New Zealand sea lions lying on Sandy Bay, Enderby Islands. Image: Jo Hiscock | DOC


New Zealand's subantarctic islands are among the world’s least modified environments and home to diverse and abundant animals and plants.

New Zealand's subantarctic islands are wild and beautiful places. They are home to some of the most abundant and unique wildlife on earth: many birds, plants and invertebrates are found nowhere else in the world. The subantarctic islands are particularly renowned for the large number and diversity of penguins and other seabirds that nest there.

All the subantarctic islands are National Nature Reserves, the highest possible conservation status. They have also been honoured with World Heritage status, meaning they represent the best of the world’s natural heritage and rate alongside the Grand Canyon and Mount Everest.

Despite the remote location of these islands the lure to study, visit and preserve the historic fabric on the islands is high.

To find out about the recent work on these fascinating islands check out the Subantartic Scribe newsletter.

You can help

While only a few people will have the opportunity to visit the subantarctic islands, public support for conserving the islands, and the species they sustain, is vital.

New Zealand fur seal with plastic netting around its neck.Image: Steve Cranwell.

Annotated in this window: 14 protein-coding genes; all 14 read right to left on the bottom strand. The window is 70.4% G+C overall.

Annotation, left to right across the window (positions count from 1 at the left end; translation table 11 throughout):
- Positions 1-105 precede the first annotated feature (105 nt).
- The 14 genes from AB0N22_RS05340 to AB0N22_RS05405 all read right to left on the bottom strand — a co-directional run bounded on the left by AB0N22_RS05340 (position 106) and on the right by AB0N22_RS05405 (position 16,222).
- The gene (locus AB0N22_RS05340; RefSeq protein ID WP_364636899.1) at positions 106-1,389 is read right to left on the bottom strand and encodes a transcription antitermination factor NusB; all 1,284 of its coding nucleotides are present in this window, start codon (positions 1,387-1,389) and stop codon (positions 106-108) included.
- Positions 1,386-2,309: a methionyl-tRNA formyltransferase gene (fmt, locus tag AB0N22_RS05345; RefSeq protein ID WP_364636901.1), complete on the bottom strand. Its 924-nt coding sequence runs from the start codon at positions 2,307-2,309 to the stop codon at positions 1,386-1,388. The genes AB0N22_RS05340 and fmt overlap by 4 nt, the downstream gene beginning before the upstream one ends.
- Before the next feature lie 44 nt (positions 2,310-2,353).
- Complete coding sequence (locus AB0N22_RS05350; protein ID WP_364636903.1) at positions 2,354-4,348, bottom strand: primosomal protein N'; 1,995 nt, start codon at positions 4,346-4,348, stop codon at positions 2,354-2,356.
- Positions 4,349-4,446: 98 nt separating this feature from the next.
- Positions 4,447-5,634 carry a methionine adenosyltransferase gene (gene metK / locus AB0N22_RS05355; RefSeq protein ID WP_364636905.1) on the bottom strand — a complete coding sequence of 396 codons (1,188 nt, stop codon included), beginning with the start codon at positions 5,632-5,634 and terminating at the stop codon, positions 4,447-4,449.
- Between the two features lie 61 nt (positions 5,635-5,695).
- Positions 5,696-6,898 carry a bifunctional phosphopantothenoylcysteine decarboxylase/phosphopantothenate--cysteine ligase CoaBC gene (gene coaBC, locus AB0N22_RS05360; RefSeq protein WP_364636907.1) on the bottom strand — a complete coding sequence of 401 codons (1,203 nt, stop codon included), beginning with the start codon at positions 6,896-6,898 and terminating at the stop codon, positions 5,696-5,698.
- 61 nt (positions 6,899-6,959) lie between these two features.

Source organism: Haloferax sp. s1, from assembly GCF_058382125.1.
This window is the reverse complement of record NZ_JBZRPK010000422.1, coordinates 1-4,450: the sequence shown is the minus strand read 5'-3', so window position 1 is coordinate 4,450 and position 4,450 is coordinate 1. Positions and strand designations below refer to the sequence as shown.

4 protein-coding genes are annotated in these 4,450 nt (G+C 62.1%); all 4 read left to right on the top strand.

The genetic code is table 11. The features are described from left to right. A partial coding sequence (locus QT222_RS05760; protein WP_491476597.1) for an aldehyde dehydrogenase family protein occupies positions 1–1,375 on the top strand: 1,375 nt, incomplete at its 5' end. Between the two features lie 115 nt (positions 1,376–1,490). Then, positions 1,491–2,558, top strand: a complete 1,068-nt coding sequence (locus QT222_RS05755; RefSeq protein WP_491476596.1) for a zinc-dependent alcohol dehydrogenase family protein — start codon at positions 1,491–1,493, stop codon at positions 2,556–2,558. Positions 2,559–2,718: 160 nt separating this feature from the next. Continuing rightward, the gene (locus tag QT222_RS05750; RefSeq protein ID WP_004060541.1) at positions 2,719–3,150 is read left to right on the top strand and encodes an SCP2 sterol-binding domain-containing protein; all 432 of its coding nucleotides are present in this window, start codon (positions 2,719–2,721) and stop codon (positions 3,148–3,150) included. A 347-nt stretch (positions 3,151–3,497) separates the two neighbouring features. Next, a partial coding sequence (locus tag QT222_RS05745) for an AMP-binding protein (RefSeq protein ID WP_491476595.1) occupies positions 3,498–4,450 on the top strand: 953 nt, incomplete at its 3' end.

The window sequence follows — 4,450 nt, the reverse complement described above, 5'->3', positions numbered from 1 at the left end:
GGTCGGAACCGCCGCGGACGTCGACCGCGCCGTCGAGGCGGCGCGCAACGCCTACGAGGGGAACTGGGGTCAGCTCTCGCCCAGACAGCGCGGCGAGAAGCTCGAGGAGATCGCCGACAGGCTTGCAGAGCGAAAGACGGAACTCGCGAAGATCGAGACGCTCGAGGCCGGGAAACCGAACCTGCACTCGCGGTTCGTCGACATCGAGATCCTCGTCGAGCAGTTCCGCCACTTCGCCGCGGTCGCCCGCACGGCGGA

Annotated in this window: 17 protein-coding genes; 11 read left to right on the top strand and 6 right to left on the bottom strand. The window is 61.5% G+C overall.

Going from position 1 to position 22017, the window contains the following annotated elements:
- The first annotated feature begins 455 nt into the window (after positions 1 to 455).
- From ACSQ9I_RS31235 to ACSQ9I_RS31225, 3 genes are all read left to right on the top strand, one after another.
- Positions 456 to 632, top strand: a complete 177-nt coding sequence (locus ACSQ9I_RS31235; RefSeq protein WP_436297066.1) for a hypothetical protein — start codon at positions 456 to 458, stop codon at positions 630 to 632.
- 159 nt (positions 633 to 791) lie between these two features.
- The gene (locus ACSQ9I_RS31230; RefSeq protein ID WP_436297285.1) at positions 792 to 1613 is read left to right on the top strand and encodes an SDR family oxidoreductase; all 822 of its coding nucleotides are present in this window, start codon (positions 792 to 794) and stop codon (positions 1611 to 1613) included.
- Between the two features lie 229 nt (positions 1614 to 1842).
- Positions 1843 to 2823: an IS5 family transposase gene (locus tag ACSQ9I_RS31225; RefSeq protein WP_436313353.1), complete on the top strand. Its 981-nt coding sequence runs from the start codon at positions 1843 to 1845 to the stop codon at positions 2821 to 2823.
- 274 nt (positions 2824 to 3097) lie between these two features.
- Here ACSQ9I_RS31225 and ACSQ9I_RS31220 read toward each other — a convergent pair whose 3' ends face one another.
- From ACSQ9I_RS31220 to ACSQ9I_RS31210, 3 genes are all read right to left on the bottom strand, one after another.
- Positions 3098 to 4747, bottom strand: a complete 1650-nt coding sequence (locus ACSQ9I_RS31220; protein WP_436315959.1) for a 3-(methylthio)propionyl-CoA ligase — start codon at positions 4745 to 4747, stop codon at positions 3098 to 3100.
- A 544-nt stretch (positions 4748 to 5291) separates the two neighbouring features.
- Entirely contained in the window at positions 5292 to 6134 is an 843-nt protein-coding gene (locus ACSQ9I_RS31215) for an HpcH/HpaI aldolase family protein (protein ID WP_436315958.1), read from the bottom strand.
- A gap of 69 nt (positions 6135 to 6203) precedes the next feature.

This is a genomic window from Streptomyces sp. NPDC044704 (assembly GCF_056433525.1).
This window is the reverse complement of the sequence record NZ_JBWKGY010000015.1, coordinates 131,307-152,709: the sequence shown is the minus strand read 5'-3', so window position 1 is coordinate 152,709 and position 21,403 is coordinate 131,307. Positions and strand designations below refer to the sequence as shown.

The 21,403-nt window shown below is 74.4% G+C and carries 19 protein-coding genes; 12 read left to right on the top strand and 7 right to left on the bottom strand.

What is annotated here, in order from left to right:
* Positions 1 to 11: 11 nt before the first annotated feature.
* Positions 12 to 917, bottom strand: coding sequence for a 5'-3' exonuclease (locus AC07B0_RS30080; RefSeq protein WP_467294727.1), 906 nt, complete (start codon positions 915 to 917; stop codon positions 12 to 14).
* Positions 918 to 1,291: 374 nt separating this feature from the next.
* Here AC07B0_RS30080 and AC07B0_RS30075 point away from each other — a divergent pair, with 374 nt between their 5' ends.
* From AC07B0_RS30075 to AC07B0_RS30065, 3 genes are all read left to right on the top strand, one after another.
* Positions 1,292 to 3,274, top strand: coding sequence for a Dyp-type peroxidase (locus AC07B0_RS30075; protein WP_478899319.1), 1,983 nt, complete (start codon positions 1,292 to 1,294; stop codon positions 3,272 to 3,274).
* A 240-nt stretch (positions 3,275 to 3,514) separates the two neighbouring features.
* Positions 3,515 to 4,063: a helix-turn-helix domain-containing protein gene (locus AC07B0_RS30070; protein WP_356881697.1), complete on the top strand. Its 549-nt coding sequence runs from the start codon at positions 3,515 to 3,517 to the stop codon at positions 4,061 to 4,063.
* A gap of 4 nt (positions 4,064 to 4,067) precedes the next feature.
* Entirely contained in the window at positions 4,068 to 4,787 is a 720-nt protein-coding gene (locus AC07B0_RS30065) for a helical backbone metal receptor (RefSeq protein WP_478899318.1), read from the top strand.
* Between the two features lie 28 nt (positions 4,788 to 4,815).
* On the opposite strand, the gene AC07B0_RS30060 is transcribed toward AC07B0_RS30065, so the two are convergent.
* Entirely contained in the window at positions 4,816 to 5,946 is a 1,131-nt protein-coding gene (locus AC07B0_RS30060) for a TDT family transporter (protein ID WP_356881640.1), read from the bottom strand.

New Zealand fur seal with plastic netting around it's neck

  • There are occasionally opportunities for the public to assist with work programmes on the subantarctic islands. See Southland's volunteer opportunities.
  • Support sustainable fisheries. Thousands of seabirds are killed each year as bycatch to the fisheries industry. Although these deaths are unintentional it is important that commercial fishing practises improve. Learn more about this issue, and commit to sustainable seafood choices whenever you can.
  • Plastic kills. Albatross chicks and marine mammals can die from ingesting plastic. Reduce the amount of plastic you use and dispose of it properly.

The information presented in these web pages is largely taken from the book Subantarctic New Zealand – A Rare Heritage, written by Neville Peat for DOC. If you are interested in a copy of this fascinating book, contact

Back to top